Miriam Mayer says sexual abuse should not be normalized or accepted. To share, click the link icon in the bottom right to continue the conversation.
WASHINGTON – Sen. John Kennedy had some harsh words Tuesday for the high-profile individuals in Hollywood, Washington and elsewhere who have sexually harassed women and tried to silence their victims.
“We have had far too many instances of sexual harassment,” the Louisiana Republican said in a speech from the Senate floor. “We’ve seen it in Hollywood, repeatedly. I don’t know how the actors in Hollywood have time to make movies. They’re too busy molesting each other.”
“But it’s not just in Hollywood. It’s all across society. It’s in the halls of Congress. It’s in the halls of state government. It’s in the board room. It is all across America.”
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Kennedy plans to introduce a bill called the Stop Silencing Victims Act, which he said addresses “the abuse of nondisclosure agreements across government.” The law would prohibit a state or federal employee from including an NDA in a sexual harassment settlement, unless one is requested by the victim.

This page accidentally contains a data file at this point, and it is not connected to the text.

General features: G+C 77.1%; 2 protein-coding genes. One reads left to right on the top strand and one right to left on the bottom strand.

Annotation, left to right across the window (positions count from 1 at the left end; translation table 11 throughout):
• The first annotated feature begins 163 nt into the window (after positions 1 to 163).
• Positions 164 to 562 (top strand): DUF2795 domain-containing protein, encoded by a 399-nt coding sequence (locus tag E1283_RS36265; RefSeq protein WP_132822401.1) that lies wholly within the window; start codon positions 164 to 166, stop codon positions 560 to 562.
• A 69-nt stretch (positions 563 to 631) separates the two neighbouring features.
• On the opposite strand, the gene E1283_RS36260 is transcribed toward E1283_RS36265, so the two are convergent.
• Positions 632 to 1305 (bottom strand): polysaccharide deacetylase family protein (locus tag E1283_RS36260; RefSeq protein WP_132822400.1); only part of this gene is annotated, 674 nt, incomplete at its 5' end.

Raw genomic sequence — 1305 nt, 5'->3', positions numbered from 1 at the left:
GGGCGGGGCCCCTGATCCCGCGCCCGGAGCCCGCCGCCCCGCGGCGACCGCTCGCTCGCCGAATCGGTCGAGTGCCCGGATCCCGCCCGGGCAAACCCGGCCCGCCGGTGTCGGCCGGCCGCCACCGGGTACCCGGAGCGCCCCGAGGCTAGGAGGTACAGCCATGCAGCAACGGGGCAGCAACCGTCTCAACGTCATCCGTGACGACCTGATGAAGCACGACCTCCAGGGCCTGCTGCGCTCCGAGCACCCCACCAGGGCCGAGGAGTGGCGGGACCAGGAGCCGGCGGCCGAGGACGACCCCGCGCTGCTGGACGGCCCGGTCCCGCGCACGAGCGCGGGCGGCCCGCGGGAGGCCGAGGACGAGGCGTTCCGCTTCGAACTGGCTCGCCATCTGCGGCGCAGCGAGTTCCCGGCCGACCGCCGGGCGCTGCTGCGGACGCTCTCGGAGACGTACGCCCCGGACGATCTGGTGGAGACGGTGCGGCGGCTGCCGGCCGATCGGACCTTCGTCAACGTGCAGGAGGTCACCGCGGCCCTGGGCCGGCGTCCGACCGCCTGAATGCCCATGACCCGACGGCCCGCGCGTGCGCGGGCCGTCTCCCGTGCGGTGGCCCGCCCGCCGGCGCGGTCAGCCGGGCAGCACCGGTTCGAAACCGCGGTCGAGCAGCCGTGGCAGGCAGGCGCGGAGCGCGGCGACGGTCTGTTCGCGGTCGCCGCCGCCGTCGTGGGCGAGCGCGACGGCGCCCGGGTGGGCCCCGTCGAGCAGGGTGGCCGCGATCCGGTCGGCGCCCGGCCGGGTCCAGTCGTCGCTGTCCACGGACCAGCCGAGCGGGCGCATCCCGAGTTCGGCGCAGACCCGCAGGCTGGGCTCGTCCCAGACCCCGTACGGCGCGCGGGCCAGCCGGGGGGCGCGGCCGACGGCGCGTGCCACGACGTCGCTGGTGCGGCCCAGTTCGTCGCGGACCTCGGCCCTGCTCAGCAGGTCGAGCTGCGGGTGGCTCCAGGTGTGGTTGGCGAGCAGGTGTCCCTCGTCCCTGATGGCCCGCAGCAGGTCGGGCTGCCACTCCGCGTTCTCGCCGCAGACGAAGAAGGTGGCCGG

Nondisclosure agreements: Sexual harassment went unchecked for decades as payouts silenced accusers
The #MeToo movement helped many victims of sexual harassment come forward to tell their stories. It has led to the resignation and downfall of more than 100 entertainers, executives and politicians, including Harvey Weinstein, Matt Lauer and Kevin Spacey.
As the accusations came to light, the public learned in 2017 that a special Treasury Department fund had been used to settle a number of sexual harassment lawsuits against political figures. An obscure federal law helped keep those complaints and settlements private. Rep. Jackie Speier, D-Calif., said some victims complained about feeling harassed during the mediation process and felt required to sign a nondisclosure agreement.
On Tuesday, Kennedy said under such NDAs “victims are silenced so voters can’t find out about this disgusting behavior.”
He thanked the women, who are “not always, but usually” the victims, for speaking out.
“This is no country for creepy old men, or for creepy young men, or for creepy middle age men or for anybody, man or woman, who would use his or her power to obtain sexual favors from somebody inferior to them in power in the workplace or otherwise.”
A number of politicians have been forced to step down over #MeToo allegations.
Former Minnesota Democrat Sen. Al Franken announced his resignation in 2017 following accusations of sexual misconduct. Rep. John Conyers, D-Mich., also stepped down, along with Rep. Trent Franks, R-Ariz., who resigned amid reports he discussed with female staffers the possibility they could be surrogates for his and his wife’s baby.
President Donald Trump has been accused of making unwanted advances toward women. In an “Access Hollywood” tape that surfaced during the final weeks of the presidential campaign in 2016, Trump was heard making lewd comments and bragging about groping women’s genitals. Trump has denied the allegations.
Contributing: Deborah Barfield Berry and Deirdre Shesgreen
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